- Oxford Library of Psychology
- The Oxford Handbook of Workplace Discrimination
- About the Editors
- Subtle Discrimination in the Workplace: Individual-Level Factors and Processes
- Group-Based Experiences of Discrimination: Moving Beyond Cognitive Theories
- Organizations, Employment Discrimination, and Inequality
- Employment Discrimination as Unethical Behavior
- Gender Discrimination in the Workplace
- Racial Discrimination in Organizations
- Persons With (dis)Abilities
- Age Discrimination at Work: A Review of the Research and Recommendations for the Future
- Religious Group Discrimination
- Immigrants in the Workplace: Stereotyping and Discrimination
- LGBT Workers
- Family Responsibilities and Career Outcomes: Discriminatory and Nondiscriminatory Explanations
- Modern Discrimination
- Discrimination in Employment Settings
- A Primer on Equal Employment Opportunity Law and Contemporary Enforcement
- Legal Consciousness, Mobilization, and Discrimination Disputes at Work
- International Perspective
- Measuring and Defining Discrimination
- Individual Outcomes of Discrimination in Workplaces
- Impact on Perpetrators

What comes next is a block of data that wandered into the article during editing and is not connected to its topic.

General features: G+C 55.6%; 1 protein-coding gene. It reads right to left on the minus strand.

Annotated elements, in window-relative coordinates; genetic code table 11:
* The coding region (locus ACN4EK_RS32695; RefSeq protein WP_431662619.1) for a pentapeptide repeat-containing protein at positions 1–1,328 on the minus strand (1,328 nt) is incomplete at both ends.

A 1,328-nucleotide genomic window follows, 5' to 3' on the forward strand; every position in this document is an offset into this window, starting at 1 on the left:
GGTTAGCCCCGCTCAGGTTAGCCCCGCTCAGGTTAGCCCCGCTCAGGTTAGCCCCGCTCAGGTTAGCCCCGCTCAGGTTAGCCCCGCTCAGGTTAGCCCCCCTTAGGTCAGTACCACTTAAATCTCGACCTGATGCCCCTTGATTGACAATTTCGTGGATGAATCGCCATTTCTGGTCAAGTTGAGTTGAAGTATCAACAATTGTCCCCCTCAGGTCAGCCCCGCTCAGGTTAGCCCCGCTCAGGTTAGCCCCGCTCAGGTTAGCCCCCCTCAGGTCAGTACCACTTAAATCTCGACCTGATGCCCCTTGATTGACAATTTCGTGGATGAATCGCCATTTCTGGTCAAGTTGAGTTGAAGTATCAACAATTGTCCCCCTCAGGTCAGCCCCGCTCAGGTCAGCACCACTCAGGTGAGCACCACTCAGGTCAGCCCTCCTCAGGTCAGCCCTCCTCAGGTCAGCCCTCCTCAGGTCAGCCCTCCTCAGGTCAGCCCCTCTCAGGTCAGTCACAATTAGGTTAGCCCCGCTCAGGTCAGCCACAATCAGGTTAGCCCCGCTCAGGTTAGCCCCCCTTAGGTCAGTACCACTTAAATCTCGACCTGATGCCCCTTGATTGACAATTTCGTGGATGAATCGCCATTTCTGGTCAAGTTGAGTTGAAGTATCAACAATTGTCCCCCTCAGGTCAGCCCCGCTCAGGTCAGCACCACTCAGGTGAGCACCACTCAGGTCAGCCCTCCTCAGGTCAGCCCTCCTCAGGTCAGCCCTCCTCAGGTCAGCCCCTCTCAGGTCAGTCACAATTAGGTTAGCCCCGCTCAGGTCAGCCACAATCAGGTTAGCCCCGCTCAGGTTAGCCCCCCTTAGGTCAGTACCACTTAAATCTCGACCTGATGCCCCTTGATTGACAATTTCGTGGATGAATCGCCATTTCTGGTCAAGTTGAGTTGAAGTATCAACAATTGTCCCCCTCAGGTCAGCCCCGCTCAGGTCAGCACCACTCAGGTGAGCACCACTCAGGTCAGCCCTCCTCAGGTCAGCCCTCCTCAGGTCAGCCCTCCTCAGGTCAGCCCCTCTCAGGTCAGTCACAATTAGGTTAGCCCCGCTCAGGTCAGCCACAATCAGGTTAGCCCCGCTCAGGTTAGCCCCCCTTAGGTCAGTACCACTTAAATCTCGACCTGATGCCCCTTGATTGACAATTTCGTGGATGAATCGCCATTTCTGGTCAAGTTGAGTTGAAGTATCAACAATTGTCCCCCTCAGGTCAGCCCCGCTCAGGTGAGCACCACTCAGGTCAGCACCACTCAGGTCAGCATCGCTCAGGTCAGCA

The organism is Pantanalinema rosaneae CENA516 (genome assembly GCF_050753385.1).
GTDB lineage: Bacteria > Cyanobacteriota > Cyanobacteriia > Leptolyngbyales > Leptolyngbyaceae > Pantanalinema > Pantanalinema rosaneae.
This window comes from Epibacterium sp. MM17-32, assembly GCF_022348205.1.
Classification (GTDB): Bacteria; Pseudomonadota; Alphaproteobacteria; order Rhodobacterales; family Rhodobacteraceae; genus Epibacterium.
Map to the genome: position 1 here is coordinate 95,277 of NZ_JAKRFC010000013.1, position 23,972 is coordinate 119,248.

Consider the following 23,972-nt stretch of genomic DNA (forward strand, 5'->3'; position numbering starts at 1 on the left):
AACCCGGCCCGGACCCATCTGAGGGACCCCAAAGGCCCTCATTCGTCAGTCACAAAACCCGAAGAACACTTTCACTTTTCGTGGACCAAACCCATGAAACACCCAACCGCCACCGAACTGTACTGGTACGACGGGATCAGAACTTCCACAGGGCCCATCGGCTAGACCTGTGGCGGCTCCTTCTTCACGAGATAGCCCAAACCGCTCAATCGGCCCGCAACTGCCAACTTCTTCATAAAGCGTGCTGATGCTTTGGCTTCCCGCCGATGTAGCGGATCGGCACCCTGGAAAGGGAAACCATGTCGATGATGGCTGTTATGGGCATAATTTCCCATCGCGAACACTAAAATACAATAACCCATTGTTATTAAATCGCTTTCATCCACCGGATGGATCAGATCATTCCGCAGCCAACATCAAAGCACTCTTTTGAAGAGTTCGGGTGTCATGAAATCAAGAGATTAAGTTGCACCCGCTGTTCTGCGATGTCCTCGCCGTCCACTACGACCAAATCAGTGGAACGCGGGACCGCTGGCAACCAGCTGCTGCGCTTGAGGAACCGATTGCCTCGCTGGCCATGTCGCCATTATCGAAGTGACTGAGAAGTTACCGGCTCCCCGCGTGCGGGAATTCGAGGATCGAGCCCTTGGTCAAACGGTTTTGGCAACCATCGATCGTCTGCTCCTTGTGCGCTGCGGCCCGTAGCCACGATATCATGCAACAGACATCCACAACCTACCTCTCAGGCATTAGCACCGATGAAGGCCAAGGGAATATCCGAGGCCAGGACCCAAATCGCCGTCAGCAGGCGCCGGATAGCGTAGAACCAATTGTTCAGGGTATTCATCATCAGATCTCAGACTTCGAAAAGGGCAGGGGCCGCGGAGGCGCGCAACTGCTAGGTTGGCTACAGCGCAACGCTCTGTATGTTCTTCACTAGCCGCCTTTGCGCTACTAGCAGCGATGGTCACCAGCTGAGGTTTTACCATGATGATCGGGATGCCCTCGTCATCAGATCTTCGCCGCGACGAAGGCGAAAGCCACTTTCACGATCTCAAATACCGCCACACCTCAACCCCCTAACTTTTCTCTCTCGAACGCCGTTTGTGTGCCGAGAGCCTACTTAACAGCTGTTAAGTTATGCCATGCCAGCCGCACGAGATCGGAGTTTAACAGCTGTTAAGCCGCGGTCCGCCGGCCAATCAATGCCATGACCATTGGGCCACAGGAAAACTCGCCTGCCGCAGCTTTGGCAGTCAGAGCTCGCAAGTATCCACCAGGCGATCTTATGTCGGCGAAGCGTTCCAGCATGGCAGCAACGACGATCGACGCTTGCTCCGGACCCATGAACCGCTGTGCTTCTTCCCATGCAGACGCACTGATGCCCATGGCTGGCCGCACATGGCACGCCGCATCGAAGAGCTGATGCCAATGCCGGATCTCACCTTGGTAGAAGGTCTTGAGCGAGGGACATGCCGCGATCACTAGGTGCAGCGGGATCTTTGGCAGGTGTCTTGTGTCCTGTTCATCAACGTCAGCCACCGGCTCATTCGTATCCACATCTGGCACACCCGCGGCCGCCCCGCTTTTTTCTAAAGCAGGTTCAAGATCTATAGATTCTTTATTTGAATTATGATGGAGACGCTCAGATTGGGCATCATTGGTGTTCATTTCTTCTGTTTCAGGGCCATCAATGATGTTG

- Impact on Organizations
- A Stigma Lens for Considering What Targets Can Do
- What Can Allies Do?
- Organizational Remedies for Discrimination
- How Much Has America Changed in 50 Years?: An Organizational Psychologist’s Take on Social Justice Progress Since the Civil Rights Act of 1964
- Can Scholarly Works on Discrimination Make a Practical Difference?
- Moving Forward from Inequality and Discrimination: Historical Global Perspectives
- Looking Forward: What Lies Ahead in Employment Discrimination Research?
- In Conclusion: Workplace Discrimination in Context
Abstract and Keywords
This chapter reviews the conditions and processes that give rise to gender discrimination in the workplace, impeding women’s career advancement. It explores how descriptive and prescriptive gender stereotypes—through distinct mechanisms—promote inequities in the selection, promotion, and evaluation of women. The paper examines how descriptive gender stereotypes, which describe what men and women are like, encourage gender discriminatory behavior by contributing to the expectation that women are ill equipped to succeed in traditionally male positions. It also considers how prescriptive gender stereotypes, which prescribe what men and women should be like, encourage gender discriminatory behavior by spurring disapproval and social penalties for women who behave in stereotype-inconsistent ways—whether explicitly or by merely being successful in roles considered to be male-typed. The chapter discusses existing research, considers the conditions that minimize or exacerbate gender discrimination, and identifies questions for future study.
Madeline E. Heilman Department of Psychology New York University New York, NY, USA
Suzette Caleo EJ Ourso College of Business Louisiana State University Baton Rouge, LA, USA
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